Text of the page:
This form of the invention also has four principal components.
One component is a light emitter consisting of Quartz halogen, white light LED, discrete wavelength LEDs or diode lasers.
A second component is a pair of detectors with optics that collect the diffusely transmitted and reflected light from the blood-perfused tissues. The transmission detector is optimally located and facing the emitter so that it most efficiently collects the diffuse light from tissue (e.g. finger, earlobe, toe, or foot) placed between detector and emitter. The reflection detector is facing the illuminated tissue from the emitter and is located next to the emitter with an optimal separation. Both detectors may consist of silicon photodiodes and optics such as multimode fiber, lens, lenses, or optimized reflectors of parabolic or ellipsoidal shape. The output signals from each of the sensor's two detectors are proportional to light intensity. These signals are sent by multimode fibers or electrical cable to the analyzer for further analysis.
A third component is an analyzer which may consist of a personal computer and Digital Signal Processor (DSP) board or standard oximeter electronics. Computational analysis incorporates algorithms based on either an exactly determined or over-determined system of equations to calculate the total and ratio of concentrations of the blood analytes.
A fourth is an output electronics which may include display and audio-visual alarm electronics for “real time” results and digital storage using read-only memory (ROM for digital storage (results, trends, alarms, etc.)
These and other features and objects of the present invention will be more fully understood from the following detailed description of the invention, which should be read in light of the accompanying drawings.
MIR light from light source 1 such as ones available from Thermo-Oriel with spectral radiant emission peak blackbody wavelength between 9 and 11 microns passes through a rotating filter wheel 2 composed of spectral filters. Other technologies, such as MIR diodes, Lead-salt lasers, and Distributive Feed Back (DFB) or Multi-mode Quantum Cascade Lasers (QCL) may also be used as a tunable light source.
The filter wheel 2 is composed of three or more MIR optically transmitting filters. Typical variations of the wheel assembly are shown in
This filtered light is transmitted by a MIR optical light fiber/waveguide 3 such as one manufactured by such suppliers as CeramOptec or Amorphous Materials. It is focused by a MIR transmitting lens or lenses 7 through a plastic speculum 5 onto a body site 6 which contains capillary or venous blood to be analyzed. Blood volume at the site can be regulated by two suggested methods. One method is venous occlusion clamping, with inflation/deflation cuffs from D.E. Hokanson, Inc. or others, where venous blood flow from the site to the heart is stopped but arterial blood flow continues to the site from the heart. This stoppage increases blood pool volume with time the at the body site (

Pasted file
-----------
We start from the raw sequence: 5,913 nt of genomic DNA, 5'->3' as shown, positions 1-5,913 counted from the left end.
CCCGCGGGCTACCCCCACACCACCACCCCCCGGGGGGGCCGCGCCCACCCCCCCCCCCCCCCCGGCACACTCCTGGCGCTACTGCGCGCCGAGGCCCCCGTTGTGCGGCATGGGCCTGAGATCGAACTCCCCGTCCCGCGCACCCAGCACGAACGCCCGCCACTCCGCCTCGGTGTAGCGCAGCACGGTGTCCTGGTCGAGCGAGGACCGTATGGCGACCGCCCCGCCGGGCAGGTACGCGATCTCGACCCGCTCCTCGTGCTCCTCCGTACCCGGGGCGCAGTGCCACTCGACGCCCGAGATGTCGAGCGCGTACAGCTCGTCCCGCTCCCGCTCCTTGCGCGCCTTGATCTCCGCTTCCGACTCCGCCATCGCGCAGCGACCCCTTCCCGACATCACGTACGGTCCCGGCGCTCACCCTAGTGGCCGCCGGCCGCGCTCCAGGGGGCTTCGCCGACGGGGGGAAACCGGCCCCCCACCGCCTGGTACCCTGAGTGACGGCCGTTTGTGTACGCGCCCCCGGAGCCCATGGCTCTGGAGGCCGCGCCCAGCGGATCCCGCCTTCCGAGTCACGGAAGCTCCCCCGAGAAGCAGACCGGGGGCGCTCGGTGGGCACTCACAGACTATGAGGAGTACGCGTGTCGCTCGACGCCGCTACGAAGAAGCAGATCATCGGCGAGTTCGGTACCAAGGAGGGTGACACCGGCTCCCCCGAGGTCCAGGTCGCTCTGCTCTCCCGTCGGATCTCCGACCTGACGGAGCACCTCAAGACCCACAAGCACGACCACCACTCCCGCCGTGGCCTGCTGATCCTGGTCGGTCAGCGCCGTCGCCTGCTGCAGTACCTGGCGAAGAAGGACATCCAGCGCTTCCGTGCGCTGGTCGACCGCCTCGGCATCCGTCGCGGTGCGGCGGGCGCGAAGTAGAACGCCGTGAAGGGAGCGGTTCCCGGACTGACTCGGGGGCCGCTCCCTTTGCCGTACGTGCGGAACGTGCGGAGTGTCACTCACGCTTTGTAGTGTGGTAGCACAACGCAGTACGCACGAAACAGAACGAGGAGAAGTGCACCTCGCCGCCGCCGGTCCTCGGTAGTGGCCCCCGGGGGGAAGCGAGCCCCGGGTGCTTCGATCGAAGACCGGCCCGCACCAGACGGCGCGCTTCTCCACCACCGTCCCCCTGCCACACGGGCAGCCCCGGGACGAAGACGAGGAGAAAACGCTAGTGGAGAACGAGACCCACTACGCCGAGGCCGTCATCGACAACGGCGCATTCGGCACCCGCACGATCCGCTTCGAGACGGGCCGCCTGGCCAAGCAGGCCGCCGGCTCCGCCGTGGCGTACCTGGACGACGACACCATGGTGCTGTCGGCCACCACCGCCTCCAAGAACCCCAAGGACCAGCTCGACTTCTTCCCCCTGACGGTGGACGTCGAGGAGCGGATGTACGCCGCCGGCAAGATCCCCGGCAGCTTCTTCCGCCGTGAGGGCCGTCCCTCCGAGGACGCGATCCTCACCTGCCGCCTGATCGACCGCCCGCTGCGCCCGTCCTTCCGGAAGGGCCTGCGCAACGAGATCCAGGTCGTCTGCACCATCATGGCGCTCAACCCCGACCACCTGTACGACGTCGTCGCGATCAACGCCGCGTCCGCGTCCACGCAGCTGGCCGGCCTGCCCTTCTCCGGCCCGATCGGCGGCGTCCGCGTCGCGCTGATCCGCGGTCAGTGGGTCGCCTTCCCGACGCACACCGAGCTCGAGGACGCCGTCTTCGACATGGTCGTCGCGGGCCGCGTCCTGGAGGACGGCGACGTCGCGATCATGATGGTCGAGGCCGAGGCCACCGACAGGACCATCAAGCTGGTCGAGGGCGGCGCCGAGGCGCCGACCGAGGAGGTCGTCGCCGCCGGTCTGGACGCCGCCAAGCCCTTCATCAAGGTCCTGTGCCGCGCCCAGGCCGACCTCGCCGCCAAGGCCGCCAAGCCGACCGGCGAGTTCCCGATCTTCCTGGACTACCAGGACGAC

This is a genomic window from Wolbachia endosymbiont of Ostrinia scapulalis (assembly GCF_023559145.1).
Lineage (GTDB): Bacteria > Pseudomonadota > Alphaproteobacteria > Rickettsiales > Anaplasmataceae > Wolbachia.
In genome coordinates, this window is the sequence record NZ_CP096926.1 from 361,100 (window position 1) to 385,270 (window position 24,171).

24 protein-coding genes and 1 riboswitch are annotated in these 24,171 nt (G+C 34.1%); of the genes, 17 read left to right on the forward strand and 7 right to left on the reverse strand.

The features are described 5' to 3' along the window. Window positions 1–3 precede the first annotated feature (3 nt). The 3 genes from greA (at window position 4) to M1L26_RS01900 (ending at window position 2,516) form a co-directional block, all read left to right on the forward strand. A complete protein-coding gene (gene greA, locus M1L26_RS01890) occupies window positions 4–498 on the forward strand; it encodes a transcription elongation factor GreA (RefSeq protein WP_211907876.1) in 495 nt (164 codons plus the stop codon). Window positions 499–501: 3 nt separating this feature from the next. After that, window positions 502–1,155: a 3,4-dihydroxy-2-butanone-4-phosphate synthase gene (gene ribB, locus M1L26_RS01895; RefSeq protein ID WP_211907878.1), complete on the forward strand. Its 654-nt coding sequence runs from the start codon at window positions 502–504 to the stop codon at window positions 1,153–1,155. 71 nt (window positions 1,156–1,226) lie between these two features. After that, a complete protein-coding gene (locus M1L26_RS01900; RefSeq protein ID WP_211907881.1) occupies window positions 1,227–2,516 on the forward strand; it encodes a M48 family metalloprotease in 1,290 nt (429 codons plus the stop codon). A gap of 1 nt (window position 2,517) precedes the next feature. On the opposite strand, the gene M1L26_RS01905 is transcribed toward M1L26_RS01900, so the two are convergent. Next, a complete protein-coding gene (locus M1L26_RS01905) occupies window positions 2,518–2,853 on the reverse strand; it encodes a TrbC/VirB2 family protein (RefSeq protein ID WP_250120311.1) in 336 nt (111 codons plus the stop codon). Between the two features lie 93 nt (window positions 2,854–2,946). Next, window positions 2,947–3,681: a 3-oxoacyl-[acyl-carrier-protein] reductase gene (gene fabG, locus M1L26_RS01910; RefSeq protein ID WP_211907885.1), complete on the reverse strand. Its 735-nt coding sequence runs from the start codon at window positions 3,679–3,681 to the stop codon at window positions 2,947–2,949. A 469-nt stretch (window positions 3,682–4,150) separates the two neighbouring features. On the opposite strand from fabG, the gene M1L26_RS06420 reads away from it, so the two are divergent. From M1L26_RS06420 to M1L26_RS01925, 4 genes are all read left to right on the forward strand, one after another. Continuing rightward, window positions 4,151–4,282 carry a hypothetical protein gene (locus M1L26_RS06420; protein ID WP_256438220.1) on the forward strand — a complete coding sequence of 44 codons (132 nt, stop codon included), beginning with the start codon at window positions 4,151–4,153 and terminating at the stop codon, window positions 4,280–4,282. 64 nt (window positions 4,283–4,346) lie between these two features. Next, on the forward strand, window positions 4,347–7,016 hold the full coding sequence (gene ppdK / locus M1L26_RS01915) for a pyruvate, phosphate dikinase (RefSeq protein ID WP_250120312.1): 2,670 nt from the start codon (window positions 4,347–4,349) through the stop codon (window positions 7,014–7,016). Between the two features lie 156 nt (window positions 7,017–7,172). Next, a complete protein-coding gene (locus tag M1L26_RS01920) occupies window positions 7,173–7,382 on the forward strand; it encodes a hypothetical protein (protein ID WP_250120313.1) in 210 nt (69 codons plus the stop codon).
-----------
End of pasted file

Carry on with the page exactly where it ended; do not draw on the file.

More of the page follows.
The diffuse reflected and scattered light from the site, containing spectral (light intensity) information about the whole blood's current glucose, proteins and water concentration, is collected by the lens or lenses 7 and re-focused onto another MIR light optical fiber/waveguide 4.
The light is transmitted through an optical light fiber/waveguide 4 illuminating a high sensitivity mid-IR detector 8, typically composed of a Mercury Cadmium Telluride (HgCdTe, MCT) sensor element. MIR microbolometers, diode sensor element or arrays may also be used. The sensor may be cooled either thermoelectrically or with liquid nitrogen using a detector Dewar. In addition, the detector signal is further amplified with associated “pre-amp” electronics. A suitable detector of this type, with Dewar and pre-amp electronics, can be purchased from Judson Technologies.
The detector's amplified analog output from the mid-IR detector 8 is digitized by an analog-to-digital converter from such manufacturers as Analog Devices. This digital signal with its associated synchronized encoder timing information from the filter wheel 2 is sent to a Central Processing Unit/Digital Signal Processor, CPU/DSP 9 which performs further signal processing. An example of this device may consist of a personal computer and DSP PC board from Texas Instruments. Using the digitized detector/timing signal, the CPU/DSP 9 executes a computer code, written in such computer languages as Microsoft Visual Basic (VB). The encoder timing pulse from the filter wheel 2 is converted to a known MIR wavelength position. A two dimensional array is then calculated which consists of the wavelength and its corresponding intensity value from the detector 8 output. This array output forms three MIR spectrum (intensity versus wavelength) corresponding to measured blood glucose, protein and water.
The opening 60 within the reflector 54 both allows the interrogating beam 51 to pass through the reflector 54, and allows specular reflections from the sample to bypass detection and measurement by passing back through the opening 60, rather than being collected and directed to the detector 8. This specular reflection is indicated by arrow heads 53 a.
In operation, this apparatus eliminates interfering effects due to tissue, melanin, collagen and fat are eliminated by subtracting the spectrum at minimum blood volume from maximum blood volume at the body site. The resultant spectrum is the whole blood from the body site's capillaries or veins. Glucose, protein and water concentration in the whole blood are determined as follows. Analysis is performed by execution of additional computer code using flow chart shown in